Saturday, August 29, 2009

Saying My Good-byes

Yesterday, someone dear to me died. Laurie Strand took her last breath on this earth at around 10:30 am, surrounded by the people who mattered most to her, her beautiful husband and kids. The truth is, everyone mattered to Laurie. She never met a stranger. She never overlooked anyone. Laurie, as I described her in my book, Picturing the Face of Jesus, exuded the face of welcome. If you've read my book, or ever do, the Laurie at the end of the first chapter is this Laurie, one of the most unique, funny, spiritually sensitive and gracious people I have ever known.

My daughter and I were talking about being at their son, Jon's, wedding. Britt followed Laurie in the banquet line. All the people before them moved through, piling high their plates, never even noticing the servers. Not Laurie. She stopped, engaged each one and asked, "How's your day going?" and made sure to thank them.

The story I tell of her in my book is about how she met a bunch of homeless kids on the bridge in Broad Ripple. It was her birthday, so she invited them to come over the next night to celebrate--not just her birthday, but all the birthdays they had missed. Laurie served them on her china, had candles and fresh flowers on the table, and a back pack on each chair filled with toiletries.

One of the most memorable times David and I had with Laurie and Greg was a dinner in their home. Toward the end of the meal, after lovely food and rich conversation, Greg, very naturally and without fanfare, took some bread and wine and offered us communion. In turn, we returned the gesture. I had never had such an intimate experience of the Lord's table. I will never forget it.

This last October, Laurie and her daughter Liz came over after my back surgery and cleaned my entire house--top to bottom! She lay on my bed and talked to me about how much she loved my girls and prayed for them. She even had a unique vision about our youngest daughter--one I look forward to sharing with Brooke some day.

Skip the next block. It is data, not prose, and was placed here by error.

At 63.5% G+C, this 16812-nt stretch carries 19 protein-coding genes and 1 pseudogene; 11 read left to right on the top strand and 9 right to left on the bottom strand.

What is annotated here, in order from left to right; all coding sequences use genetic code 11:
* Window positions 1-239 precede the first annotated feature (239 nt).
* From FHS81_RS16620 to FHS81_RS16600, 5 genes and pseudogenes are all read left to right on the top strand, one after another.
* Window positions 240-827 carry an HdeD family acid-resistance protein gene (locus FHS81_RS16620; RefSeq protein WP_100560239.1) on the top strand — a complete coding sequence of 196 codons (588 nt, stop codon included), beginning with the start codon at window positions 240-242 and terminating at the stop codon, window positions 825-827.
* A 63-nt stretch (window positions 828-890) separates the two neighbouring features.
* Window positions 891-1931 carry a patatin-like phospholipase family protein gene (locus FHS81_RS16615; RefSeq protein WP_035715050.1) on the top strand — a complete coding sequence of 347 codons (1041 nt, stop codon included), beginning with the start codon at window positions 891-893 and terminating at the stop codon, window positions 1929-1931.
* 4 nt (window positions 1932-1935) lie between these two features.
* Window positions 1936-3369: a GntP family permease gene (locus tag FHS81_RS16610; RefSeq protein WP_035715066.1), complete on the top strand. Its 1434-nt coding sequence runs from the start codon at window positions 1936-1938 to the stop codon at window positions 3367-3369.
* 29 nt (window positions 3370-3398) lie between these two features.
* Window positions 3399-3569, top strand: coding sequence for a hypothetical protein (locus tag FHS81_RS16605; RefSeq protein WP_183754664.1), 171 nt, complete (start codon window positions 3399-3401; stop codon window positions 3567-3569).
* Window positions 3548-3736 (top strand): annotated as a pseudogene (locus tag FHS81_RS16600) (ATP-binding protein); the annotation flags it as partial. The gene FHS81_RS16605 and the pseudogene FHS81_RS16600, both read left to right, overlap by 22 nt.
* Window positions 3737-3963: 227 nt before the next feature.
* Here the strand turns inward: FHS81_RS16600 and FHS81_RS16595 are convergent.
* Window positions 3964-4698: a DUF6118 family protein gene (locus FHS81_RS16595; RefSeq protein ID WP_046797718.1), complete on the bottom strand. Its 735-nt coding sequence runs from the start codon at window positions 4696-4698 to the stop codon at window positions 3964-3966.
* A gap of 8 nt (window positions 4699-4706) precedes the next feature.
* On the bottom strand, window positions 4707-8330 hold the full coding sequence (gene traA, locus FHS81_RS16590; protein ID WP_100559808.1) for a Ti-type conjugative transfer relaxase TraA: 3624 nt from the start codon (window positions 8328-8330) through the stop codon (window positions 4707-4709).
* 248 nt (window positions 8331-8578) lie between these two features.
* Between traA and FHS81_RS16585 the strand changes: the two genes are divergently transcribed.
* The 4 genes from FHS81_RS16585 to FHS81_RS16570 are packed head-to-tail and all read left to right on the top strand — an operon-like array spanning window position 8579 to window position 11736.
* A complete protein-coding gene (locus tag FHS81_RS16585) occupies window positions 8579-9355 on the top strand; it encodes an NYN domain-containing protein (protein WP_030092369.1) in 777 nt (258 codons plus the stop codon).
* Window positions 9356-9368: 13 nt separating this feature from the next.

When she found out in February that the cancer had returned, I went to see her. She told me then of an experience she had a few months previously. She was at home in her office working on the computer when she suddenly felt as though someone walked into the room. She looked around expecting to see Greg. No one was there. Then she sensed the Lord say, "It's me. I've come to take you home." At the time, she had no idea what it meant, but had a vision of a spiral staircase with all these believers climbing up toward heaven. As each came to the top, they stepped off into heaven. (You just have to understand--that's how Laurie saw things--she often had visions.)

A few weeks ago, Laurie and Greg and Liz and JD were able to come over for lunch. Our two oldest kids were with us, as well. Laurie wasn't feeling well, was very sick to her stomach and in pain. Yet, God gave so much grace to us and we had the most tender time together. She spoke frankly of the cancer and her death. We cried together--at least all the girls did. We hugged and, in a way, said our goodbyes.

Today, I remain on the verge of tears, my heart so very heavy. I can't wrap my mind around how someone so vibrant, with such a beautiful spirit--someone the world so desperately needs--could be gone from here. It just doesn't seem right or possible. How do I say my goodbyes? I really don't know.